Robert D. Palmer Recognized by IEEE as Fellow
Robert D. Palmer, Ph.D., University of Oklahoma meteorology professor, associate vice president for research and executive director of the Advanced Radar Research Center, has been named an Institute of Electrical and Electronics Engineering Fellow. Among a select group of recipients recommended for the prestigious honor, Palmer is being recognized for contributions to atmospheric and meteorological radar science.
“Professor Robert Palmer has brought distinction to the University of Oklahoma in numerous ways: scientifically, academically and through service that reaches a wide array of private and public sector activities. His most recent and great honor of being made a fellow in the institute adds to this record of distinction to OU. We are particularly thrilled since this also brings much deserved distinction to Bob Palmer,” said Berrien Moore, vice president for Weather and Climate Programs, director of the National Weather Center and dean of the OU College of Atmospheric and Geographic Sciences.
While at OU, Palmer has been deeply committed to providing students a rigorous education in weather radar. In close collaboration with colleagues in the Norman weather radar community, Palmer led the development of a unique interdisciplinary curriculum in radar meteorology. Soon after joining OU, Palmer established the Advanced Radar Research Center, which is rapidly gaining recognition as one of the world’s strongest academic centers in radar meteorology.
In recent years, Palmer has focused on the application of advanced radar signal processing techniques to observations of severe weather, particularly related to phased-array radars and other innovative system designs. He has been published widely in the area of radar remote sensing of the atmosphere, with an emphasis on generalized imaging problems, spatial filter design, and clutter mitigation using advanced array and signal processing techniques.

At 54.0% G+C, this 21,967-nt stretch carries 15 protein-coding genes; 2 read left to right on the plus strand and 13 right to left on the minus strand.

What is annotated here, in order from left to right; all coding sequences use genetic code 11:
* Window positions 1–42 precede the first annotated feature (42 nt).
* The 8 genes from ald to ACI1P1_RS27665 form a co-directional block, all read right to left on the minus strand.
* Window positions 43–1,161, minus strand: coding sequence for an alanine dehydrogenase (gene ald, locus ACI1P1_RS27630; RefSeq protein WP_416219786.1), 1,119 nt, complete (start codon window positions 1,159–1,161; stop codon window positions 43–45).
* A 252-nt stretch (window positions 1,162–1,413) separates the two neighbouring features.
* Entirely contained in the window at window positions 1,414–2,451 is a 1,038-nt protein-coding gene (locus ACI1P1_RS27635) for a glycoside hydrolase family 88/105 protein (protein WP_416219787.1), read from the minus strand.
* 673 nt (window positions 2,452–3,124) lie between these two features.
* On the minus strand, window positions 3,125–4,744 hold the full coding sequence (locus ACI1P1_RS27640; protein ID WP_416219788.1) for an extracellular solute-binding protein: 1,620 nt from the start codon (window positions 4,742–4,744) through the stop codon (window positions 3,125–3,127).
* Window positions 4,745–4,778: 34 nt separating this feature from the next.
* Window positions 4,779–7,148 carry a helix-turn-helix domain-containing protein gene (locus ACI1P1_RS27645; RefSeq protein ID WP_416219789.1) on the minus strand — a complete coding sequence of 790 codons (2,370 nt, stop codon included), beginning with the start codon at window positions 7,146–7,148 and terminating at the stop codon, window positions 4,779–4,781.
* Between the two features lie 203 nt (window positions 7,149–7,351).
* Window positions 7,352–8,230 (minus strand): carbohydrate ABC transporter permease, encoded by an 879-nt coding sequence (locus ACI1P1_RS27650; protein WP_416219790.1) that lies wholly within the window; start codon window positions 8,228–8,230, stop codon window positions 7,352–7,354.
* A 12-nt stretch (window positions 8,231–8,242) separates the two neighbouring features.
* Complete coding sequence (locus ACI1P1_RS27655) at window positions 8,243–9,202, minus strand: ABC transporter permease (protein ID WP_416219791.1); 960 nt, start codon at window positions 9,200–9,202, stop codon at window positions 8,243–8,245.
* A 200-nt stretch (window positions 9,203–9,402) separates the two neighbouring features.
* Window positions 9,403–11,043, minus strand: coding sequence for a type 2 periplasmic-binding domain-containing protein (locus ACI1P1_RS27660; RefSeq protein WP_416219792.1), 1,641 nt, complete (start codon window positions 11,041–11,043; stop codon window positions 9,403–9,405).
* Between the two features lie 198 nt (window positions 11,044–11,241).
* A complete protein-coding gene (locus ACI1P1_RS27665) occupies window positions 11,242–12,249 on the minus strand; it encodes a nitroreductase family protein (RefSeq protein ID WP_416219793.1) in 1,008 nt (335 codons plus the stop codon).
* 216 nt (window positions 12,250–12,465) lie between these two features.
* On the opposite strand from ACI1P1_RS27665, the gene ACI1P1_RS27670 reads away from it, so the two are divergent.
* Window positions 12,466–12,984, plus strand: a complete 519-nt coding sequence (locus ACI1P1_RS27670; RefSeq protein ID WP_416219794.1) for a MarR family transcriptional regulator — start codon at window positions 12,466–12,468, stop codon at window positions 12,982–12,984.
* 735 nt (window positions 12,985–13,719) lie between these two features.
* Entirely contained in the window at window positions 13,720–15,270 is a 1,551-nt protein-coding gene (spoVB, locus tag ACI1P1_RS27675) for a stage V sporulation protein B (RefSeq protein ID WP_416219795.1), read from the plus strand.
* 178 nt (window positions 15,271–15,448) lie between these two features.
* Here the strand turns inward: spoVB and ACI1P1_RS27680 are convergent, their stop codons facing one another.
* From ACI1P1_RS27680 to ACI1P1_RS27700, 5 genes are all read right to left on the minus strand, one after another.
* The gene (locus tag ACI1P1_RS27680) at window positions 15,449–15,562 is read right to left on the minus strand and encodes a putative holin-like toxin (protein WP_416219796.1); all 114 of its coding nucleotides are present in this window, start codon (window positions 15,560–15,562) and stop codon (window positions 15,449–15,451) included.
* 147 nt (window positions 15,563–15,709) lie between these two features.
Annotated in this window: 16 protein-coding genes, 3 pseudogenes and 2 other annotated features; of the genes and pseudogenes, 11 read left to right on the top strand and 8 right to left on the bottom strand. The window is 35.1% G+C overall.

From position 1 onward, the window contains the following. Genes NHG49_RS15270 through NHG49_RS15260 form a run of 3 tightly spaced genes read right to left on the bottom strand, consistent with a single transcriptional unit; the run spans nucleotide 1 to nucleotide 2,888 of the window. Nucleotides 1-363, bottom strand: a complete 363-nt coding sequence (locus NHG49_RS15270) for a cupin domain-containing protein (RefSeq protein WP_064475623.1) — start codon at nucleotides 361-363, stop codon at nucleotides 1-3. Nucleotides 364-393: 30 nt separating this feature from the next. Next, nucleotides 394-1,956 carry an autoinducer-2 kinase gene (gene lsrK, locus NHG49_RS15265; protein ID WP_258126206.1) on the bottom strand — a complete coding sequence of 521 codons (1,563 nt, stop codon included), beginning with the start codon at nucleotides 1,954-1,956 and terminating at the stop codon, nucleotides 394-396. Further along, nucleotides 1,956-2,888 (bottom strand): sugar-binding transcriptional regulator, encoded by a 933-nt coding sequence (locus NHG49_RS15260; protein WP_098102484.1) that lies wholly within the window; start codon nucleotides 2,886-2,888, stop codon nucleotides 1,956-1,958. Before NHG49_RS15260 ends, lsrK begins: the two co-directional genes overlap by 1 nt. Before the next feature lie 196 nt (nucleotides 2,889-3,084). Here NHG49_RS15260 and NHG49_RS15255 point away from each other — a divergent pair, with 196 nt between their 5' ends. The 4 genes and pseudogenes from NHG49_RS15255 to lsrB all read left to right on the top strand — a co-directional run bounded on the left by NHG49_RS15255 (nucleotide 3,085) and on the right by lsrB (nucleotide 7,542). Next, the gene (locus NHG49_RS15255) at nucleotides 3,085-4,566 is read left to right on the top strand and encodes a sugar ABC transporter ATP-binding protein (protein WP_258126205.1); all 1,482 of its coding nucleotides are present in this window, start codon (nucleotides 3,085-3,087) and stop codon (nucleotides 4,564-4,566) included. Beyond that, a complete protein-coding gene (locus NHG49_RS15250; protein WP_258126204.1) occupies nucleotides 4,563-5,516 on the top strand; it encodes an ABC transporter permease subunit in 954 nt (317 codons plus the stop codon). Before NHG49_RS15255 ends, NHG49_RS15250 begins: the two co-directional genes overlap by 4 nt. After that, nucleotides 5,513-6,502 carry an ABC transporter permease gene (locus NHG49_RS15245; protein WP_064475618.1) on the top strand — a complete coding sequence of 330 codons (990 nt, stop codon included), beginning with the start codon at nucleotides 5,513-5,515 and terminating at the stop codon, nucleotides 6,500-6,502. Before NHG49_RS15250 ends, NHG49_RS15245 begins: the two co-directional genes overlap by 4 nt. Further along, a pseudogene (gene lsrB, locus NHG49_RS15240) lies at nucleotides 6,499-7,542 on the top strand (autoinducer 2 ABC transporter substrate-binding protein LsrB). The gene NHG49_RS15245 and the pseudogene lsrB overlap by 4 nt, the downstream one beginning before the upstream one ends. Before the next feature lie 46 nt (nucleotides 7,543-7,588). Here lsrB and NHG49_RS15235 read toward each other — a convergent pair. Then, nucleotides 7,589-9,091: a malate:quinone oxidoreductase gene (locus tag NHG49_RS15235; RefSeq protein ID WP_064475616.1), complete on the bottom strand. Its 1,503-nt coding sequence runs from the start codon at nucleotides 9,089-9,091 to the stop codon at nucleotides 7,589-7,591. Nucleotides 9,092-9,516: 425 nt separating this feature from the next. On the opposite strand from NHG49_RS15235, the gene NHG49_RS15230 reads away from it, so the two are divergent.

Palmer, an OU graduate with a doctoral degree in electrical engineering, is actively engaged with his profession through involvement with the American Meteorological Society, the American Geophysical Union and the Institute of Electrical and Electronics Engineering. Internationally, he has been committed to the development of a vibrant exchange program with Kyoto University in Japan, focused on studies of the atmosphere using modeling and advanced remote sensing methods. He has received several awards for his research and teaching activities and is an American Meteorological Society Fellow as well.
The Institute of Electrical and Electronics Engineering Grade of Fellow is conferred by the Board of Directors upon a person with an outstanding record of accomplishments in any of the fields of interest. The total number selected in any one year cannot exceed one-tenth of one- percent of the total voting membership. Fellow is the highest grade of the institute’s membership and is recognized by the technical community as a prestigious honor and an important career achievement.
*This story orginally appeared on the College of Atmospheric and Georgraphics sciences Website: ou.edu/ags/